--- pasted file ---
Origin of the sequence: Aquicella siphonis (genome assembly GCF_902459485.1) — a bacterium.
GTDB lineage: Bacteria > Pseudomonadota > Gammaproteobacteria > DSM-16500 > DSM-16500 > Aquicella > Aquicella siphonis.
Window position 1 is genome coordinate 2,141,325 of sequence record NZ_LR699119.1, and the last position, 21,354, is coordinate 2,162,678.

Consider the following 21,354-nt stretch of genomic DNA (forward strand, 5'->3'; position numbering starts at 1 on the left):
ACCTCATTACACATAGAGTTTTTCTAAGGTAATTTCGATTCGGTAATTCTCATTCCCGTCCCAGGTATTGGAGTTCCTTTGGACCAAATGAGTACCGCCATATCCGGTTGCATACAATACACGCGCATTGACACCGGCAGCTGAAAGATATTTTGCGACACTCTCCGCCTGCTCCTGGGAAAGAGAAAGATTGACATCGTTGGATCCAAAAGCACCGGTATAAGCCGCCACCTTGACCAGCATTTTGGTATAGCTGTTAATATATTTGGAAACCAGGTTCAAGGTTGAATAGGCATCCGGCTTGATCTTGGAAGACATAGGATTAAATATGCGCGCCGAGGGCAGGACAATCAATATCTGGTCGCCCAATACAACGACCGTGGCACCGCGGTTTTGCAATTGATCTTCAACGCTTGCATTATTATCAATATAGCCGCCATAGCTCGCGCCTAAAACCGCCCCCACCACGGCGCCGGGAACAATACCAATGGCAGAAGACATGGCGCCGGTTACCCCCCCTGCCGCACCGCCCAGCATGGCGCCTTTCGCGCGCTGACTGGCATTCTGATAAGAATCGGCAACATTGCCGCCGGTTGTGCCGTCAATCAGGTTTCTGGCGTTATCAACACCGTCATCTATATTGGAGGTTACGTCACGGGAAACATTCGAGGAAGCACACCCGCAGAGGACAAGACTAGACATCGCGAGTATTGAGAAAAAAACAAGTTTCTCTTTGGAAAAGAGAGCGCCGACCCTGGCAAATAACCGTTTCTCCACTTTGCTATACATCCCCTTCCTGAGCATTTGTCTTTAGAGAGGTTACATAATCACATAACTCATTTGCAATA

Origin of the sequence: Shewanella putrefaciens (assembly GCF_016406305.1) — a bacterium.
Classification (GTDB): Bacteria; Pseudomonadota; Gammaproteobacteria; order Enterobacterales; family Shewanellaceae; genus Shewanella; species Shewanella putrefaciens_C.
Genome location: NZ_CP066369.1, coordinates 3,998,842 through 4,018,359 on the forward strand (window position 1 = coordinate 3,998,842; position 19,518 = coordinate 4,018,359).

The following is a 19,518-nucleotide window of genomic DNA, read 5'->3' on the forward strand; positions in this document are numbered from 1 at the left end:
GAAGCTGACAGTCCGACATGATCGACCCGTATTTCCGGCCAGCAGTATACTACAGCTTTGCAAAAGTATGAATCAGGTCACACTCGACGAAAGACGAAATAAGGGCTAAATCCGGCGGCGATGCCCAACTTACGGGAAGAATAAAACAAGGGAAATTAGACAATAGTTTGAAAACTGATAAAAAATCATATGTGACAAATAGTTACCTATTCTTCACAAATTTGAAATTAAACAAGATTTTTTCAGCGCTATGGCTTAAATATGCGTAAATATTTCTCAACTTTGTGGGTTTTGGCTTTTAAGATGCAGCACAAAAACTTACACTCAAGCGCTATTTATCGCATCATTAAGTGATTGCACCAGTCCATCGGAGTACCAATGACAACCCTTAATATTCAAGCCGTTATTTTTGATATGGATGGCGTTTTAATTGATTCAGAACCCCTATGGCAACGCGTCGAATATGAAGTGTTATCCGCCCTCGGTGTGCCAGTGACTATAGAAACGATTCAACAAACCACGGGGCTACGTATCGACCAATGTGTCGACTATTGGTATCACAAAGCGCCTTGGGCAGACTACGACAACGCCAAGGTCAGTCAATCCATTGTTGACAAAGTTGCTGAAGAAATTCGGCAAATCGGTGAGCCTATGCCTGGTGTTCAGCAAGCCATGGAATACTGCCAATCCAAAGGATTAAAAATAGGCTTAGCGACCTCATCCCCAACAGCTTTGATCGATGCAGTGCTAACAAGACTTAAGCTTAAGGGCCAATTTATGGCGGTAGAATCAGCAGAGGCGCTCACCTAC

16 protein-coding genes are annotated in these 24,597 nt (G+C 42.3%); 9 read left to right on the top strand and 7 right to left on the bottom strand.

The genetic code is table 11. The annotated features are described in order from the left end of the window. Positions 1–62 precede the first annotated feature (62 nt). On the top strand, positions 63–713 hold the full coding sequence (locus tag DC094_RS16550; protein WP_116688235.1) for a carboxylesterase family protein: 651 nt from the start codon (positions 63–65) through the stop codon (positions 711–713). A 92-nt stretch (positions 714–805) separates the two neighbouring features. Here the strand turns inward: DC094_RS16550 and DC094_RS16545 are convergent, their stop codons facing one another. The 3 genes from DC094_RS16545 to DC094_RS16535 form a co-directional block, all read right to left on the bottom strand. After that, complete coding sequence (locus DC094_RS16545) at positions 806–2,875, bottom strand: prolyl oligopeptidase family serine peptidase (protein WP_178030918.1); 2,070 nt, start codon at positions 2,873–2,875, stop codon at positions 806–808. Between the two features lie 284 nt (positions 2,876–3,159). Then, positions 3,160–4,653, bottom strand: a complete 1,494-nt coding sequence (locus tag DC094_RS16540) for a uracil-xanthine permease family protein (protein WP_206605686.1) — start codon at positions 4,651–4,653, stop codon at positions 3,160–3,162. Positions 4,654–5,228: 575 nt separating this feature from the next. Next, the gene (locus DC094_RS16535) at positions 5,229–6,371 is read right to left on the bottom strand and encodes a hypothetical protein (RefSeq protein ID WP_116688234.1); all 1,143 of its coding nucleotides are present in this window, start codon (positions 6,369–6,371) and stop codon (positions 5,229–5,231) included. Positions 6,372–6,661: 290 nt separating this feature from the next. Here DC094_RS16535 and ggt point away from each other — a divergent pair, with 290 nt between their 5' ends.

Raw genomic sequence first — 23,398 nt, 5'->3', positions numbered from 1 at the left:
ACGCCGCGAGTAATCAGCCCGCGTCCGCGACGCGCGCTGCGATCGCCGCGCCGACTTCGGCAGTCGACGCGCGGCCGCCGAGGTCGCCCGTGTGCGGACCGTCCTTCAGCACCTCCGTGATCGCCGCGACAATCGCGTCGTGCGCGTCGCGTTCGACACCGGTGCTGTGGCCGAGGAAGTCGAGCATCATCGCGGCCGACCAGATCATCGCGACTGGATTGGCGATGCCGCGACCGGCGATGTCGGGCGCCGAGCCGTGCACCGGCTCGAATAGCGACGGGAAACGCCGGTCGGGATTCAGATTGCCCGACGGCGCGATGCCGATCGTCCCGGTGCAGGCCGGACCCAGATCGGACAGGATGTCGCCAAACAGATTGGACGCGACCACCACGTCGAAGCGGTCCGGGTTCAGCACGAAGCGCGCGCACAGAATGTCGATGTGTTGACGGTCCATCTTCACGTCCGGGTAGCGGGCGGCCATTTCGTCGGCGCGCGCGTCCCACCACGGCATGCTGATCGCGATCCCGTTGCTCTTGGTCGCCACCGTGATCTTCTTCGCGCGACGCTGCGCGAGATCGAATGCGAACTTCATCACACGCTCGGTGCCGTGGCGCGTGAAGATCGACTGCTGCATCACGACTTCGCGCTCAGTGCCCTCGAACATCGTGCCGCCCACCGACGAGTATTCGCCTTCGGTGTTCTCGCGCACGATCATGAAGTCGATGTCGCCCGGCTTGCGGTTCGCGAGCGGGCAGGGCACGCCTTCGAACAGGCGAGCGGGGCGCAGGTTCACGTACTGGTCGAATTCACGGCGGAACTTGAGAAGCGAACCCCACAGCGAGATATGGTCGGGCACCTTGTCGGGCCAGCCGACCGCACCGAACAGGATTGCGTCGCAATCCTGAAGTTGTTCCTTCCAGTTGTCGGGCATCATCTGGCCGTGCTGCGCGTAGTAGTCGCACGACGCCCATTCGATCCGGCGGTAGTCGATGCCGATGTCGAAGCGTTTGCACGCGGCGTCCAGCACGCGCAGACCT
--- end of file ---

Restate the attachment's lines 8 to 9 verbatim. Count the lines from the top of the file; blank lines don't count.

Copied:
Genome location: NZ_CP066369.1, coordinates 3,998,842 through 4,018,359 on the forward strand (window position 1 = coordinate 3,998,842; position 19,518 = coordinate 4,018,359).

The following is a 19,518-nucleotide window of genomic DNA, read 5'->3' on the forward strand; positions in this document are numbered from 1 at the left end: